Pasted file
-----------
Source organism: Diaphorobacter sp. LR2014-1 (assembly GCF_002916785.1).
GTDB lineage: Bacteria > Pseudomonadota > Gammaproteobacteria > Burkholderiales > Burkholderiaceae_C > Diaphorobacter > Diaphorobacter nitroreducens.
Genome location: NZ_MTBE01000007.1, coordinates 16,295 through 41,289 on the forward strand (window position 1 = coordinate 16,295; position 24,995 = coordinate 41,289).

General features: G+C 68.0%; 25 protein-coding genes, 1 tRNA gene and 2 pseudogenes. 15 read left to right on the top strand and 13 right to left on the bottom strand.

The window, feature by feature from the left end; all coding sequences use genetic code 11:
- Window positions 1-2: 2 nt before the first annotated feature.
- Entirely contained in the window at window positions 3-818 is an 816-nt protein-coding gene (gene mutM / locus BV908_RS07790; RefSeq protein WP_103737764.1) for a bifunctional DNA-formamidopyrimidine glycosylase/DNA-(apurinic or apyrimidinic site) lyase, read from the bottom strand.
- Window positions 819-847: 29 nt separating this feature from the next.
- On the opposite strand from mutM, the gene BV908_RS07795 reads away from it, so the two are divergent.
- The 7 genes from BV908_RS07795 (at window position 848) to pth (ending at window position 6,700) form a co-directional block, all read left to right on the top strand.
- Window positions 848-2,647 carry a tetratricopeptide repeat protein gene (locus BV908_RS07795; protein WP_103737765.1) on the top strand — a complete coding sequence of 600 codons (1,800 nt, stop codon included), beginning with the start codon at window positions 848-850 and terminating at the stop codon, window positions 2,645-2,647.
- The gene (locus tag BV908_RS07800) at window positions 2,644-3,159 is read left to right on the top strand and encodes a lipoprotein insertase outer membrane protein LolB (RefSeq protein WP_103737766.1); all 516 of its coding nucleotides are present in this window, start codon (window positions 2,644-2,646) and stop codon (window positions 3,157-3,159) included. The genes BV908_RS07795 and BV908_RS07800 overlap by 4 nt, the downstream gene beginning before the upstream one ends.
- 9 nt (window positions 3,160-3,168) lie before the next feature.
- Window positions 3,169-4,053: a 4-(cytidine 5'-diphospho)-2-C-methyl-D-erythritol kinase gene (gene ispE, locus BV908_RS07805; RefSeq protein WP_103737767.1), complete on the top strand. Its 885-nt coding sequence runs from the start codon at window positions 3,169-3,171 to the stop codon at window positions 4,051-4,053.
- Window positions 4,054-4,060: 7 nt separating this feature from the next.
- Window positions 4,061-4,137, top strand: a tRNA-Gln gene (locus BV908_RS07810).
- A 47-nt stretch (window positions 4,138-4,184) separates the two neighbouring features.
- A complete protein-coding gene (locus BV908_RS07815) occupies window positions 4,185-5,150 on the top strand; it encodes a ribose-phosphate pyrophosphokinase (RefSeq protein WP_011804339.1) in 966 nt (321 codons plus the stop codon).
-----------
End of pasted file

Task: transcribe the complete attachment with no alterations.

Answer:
Source organism: Diaphorobacter sp. LR2014-1 (assembly GCF_002916785.1).
GTDB lineage: Bacteria > Pseudomonadota > Gammaproteobacteria > Burkholderiales > Burkholderiaceae_C > Diaphorobacter > Diaphorobacter nitroreducens.
Genome location: NZ_MTBE01000007.1, coordinates 16,295 through 41,289 on the forward strand (window position 1 = coordinate 16,295; position 24,995 = coordinate 41,289).

General features: G+C 68.0%; 25 protein-coding genes, 1 tRNA gene and 2 pseudogenes. 15 read left to right on the top strand and 13 right to left on the bottom strand.

The window, feature by feature from the left end; all coding sequences use genetic code 11:
- Window positions 1-2: 2 nt before the first annotated feature.
- Entirely contained in the window at window positions 3-818 is an 816-nt protein-coding gene (gene mutM / locus BV908_RS07790; RefSeq protein WP_103737764.1) for a bifunctional DNA-formamidopyrimidine glycosylase/DNA-(apurinic or apyrimidinic site) lyase, read from the bottom strand.
- Window positions 819-847: 29 nt separating this feature from the next.
- On the opposite strand from mutM, the gene BV908_RS07795 reads away from it, so the two are divergent.
- The 7 genes from BV908_RS07795 (at window position 848) to pth (ending at window position 6,700) form a co-directional block, all read left to right on the top strand.
- Window positions 848-2,647 carry a tetratricopeptide repeat protein gene (locus BV908_RS07795; protein WP_103737765.1) on the top strand — a complete coding sequence of 600 codons (1,800 nt, stop codon included), beginning with the start codon at window positions 848-850 and terminating at the stop codon, window positions 2,645-2,647.
- The gene (locus tag BV908_RS07800) at window positions 2,644-3,159 is read left to right on the top strand and encodes a lipoprotein insertase outer membrane protein LolB (RefSeq protein WP_103737766.1); all 516 of its coding nucleotides are present in this window, start codon (window positions 2,644-2,646) and stop codon (window positions 3,157-3,159) included. The genes BV908_RS07795 and BV908_RS07800 overlap by 4 nt, the downstream gene beginning before the upstream one ends.
- 9 nt (window positions 3,160-3,168) lie before the next feature.
- Window positions 3,169-4,053: a 4-(cytidine 5'-diphospho)-2-C-methyl-D-erythritol kinase gene (gene ispE, locus BV908_RS07805; RefSeq protein WP_103737767.1), complete on the top strand. Its 885-nt coding sequence runs from the start codon at window positions 3,169-3,171 to the stop codon at window positions 4,051-4,053.
- Window positions 4,054-4,060: 7 nt separating this feature from the next.
- Window positions 4,061-4,137, top strand: a tRNA-Gln gene (locus BV908_RS07810).
- A 47-nt stretch (window positions 4,138-4,184) separates the two neighbouring features.
- A complete protein-coding gene (locus BV908_RS07815) occupies window positions 4,185-5,150 on the top strand; it encodes a ribose-phosphate pyrophosphokinase (RefSeq protein WP_011804339.1) in 966 nt (321 codons plus the stop codon).